After a disappointing second round, the San Francisco Mechanics (1.5 MP, 5.0 GP) cranked out the first victory of 2014 against the struggling New England Nor'easters (0.0 MP, 4.5 GP).  On top board, Daniel Naroditsky won a complex time scramble against fellow Grandmaster Alexander Ivanov.  Playing black for the second week in a row, Jesse Kraai maintained sufficient activity to draw a rook endgame.  That left matters in the hands of 14-year old Cameron Wheeler, who needed 105 moves to convert an endgame up the exchange.  Unfortunately, the 11-year old playing Board 4, Hans Niemann, suffered a painful lesson at the hands of an experienced master.  Final score: 2.5-1.5 in favor of the local US Chess League junkies!

Next Tuesday night, the home team faces the Western Division leading Dallas Destiny (3.0 MP, 10.0 GP), who feature reigning MVP, 13-year old Jeffery Xiong on board 2!  Watch the games live on ICC beginning at 5:30pm Pacific.

Wednesday, August 27

Round 1 - Mechanics Draw Rio Grande

Siddharth Banik
In the first week of the 2014 US Chess League, the San Francisco Mechanics (0.5 MP, 2.0 GP) split four decisive games against the Rio Grande Ospreys (0.5 MP, 2.0 GP).  Vignesh Panchanatham and Siddharth Banik capably vanquished much lower rated opponents. Check out Siddharth's tactics in a razor sharp line of the Schliemann Defense.  Needing only to draw, both Daniel Naroditsky and Yian Liou lost to strong Grandmasters on the top two boards. Kudos to the Ospreys for splitting their inaugural league match!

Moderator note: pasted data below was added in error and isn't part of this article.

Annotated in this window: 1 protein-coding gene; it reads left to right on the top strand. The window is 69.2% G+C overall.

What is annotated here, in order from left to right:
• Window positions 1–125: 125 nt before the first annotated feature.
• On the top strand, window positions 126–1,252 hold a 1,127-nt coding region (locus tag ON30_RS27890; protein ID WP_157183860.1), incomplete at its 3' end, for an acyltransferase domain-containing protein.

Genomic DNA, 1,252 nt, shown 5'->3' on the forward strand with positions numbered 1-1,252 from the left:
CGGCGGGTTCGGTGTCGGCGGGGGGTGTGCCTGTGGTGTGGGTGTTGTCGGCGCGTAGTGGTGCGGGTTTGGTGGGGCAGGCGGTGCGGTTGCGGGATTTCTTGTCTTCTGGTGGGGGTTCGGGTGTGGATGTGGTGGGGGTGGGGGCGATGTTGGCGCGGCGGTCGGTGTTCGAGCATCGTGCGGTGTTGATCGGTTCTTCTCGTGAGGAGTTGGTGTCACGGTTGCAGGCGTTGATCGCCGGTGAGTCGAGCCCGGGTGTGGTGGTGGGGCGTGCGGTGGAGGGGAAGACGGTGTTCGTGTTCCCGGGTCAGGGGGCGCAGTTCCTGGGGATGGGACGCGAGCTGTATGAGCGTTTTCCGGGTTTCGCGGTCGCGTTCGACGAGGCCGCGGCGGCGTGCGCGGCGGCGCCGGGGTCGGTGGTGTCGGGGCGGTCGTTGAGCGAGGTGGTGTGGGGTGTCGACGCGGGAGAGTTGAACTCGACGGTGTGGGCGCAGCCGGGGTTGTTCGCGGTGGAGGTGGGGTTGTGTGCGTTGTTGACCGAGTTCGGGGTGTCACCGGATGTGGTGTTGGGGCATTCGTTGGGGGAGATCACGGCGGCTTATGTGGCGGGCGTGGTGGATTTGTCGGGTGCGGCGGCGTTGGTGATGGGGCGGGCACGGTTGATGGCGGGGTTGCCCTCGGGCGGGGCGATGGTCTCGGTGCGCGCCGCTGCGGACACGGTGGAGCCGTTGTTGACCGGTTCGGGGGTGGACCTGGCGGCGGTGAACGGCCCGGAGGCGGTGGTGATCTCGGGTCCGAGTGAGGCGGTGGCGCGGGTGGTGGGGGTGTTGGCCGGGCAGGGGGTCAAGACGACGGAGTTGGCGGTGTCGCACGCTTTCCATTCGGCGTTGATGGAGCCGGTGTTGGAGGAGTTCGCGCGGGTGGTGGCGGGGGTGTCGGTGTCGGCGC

The Mechanics square off against longtime rivals Seattle Sluggers (0.0 MP, 1.0 GP) next Tuesday night.

Monday, August 25

US Chess League 2014

The 10th season of the US Chess League kicks off this week!  The defending champion Miami Sharks face stiff competition from St. Louis ("Arch Bishops" feature three 2700s), New York ("Knights" star US Champion Gata Kamsky) and more than a dozen other cities around the nation. The league expanded to 18 teams, adding squads from Atlanta ("Kings") and Rio Grande ("Ospreys" from Brownsville TX).  The season stretches 10 weeks through the end of October, with 4 rounds of playoffs culminating in the Championship Match on December 3.  Teams will battle in three divisions (East, South and West), with the Top 3 in each, plus one 4th place, qualifying for the playoffs.

The San Francisco Mechanics joined the USCL in the inaugural season and have reached the playoffs in 7 out of 9 years.  Playing at the historic Mechanics' Institute, the club won the 2006 league championship, but also lost three times in the semifinals, including last year to the Sharks.  Team captain IM John Donaldson has successfully relied on one strategy while recruiting the roster each year: fill the lower boards with underrated juniors.  Case in point: the talented junior Daniel Naroditsky, who recently broke 2600 FIDE rating, will play for the 9th straight year, progressing from bottom rated in 2006 up to first board.